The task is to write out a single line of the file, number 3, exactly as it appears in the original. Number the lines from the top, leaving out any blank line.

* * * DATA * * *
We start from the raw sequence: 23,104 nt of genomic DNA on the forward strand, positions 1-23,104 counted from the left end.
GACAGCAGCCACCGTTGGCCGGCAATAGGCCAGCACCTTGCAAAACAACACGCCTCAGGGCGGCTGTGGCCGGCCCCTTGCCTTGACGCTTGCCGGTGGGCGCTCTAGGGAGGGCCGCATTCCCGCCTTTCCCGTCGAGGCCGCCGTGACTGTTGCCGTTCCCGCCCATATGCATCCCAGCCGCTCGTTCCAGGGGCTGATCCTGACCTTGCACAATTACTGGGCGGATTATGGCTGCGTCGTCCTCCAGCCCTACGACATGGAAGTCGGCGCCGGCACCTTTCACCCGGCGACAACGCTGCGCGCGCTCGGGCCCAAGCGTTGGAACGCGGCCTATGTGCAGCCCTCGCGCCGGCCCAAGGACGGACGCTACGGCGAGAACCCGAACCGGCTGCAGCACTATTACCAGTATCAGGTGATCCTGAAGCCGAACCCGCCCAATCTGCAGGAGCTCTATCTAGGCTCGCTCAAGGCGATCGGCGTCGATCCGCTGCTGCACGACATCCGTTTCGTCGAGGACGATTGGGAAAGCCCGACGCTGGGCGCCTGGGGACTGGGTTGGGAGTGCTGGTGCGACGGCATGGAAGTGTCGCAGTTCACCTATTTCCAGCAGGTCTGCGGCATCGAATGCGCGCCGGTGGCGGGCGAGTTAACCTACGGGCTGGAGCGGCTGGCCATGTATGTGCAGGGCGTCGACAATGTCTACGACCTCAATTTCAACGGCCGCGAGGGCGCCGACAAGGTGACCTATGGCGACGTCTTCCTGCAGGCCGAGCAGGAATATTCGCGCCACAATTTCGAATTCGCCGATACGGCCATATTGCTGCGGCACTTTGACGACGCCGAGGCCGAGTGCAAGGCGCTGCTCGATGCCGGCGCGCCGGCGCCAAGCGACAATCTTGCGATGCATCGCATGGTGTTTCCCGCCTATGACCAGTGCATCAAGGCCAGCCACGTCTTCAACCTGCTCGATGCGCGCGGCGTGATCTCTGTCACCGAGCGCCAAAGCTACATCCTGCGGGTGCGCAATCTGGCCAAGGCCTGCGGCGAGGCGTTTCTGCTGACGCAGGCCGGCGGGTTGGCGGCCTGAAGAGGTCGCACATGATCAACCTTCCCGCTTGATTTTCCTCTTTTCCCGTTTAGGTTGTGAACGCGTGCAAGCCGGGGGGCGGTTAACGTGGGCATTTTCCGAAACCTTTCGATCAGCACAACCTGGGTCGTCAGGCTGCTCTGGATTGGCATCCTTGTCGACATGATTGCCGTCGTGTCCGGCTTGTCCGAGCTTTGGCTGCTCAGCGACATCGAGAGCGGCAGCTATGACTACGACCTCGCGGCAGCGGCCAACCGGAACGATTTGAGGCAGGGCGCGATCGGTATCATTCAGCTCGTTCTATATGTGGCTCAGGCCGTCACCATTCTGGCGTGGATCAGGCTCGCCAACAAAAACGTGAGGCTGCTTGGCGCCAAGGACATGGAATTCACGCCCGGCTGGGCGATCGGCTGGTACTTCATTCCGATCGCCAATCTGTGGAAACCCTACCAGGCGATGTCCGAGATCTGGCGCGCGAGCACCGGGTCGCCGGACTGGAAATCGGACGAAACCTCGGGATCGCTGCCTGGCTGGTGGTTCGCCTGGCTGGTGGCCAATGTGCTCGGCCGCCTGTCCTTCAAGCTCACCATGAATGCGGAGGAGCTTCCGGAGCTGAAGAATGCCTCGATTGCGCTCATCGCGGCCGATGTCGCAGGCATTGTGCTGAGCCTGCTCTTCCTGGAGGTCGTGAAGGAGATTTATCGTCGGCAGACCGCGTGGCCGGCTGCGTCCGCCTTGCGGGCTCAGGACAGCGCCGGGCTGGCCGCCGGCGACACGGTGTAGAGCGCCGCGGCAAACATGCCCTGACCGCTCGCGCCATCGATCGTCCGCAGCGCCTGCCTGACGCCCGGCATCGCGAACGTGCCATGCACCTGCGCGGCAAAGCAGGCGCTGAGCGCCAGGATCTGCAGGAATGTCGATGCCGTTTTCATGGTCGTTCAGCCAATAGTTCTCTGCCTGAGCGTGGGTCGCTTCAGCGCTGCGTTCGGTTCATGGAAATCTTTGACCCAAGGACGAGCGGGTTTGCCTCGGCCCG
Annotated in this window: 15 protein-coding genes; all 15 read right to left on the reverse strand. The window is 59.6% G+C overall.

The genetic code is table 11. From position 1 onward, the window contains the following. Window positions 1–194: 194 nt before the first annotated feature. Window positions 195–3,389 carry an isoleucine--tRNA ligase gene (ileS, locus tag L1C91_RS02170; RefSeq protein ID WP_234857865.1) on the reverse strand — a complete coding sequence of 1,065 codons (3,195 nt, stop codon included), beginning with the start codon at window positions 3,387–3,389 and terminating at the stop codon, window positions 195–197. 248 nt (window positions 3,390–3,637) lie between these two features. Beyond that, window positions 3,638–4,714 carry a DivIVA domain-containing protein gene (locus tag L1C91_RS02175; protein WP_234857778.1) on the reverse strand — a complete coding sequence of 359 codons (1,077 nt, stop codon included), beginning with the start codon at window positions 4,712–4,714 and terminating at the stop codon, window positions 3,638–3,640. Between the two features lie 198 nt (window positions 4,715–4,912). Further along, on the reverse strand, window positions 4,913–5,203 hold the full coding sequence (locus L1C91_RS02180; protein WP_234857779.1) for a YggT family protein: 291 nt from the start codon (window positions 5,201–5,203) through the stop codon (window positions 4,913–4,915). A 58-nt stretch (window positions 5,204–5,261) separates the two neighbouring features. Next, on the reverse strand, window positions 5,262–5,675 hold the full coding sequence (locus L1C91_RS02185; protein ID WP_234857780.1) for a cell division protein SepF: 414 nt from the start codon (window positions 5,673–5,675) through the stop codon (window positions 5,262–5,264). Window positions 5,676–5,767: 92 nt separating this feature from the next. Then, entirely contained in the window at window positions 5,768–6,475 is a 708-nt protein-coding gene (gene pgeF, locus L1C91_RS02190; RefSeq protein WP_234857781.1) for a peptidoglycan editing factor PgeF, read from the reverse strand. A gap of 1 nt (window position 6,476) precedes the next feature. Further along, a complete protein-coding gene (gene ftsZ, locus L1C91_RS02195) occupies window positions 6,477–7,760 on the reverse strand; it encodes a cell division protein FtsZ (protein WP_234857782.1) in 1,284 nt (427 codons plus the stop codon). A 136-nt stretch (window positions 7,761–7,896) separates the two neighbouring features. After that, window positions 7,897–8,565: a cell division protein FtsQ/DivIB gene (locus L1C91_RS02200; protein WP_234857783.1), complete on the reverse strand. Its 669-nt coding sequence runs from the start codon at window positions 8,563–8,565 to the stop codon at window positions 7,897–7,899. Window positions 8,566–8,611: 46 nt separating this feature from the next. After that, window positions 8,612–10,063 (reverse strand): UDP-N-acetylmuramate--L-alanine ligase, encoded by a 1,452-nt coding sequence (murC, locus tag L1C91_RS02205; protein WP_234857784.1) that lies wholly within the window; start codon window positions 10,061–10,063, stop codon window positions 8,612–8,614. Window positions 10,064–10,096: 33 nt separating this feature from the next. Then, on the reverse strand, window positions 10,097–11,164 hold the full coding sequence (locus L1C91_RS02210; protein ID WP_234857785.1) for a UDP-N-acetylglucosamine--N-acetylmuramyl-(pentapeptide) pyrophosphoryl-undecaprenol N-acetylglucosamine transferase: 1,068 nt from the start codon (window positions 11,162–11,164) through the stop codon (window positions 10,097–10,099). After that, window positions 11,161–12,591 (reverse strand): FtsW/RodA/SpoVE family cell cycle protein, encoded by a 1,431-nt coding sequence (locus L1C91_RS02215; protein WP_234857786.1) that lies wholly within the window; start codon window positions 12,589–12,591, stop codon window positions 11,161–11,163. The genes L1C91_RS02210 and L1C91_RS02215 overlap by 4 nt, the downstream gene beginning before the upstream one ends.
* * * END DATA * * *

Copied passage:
Annotated in this window: 15 protein-coding genes; all 15 read right to left on the reverse strand. The window is 59.6% G+C overall.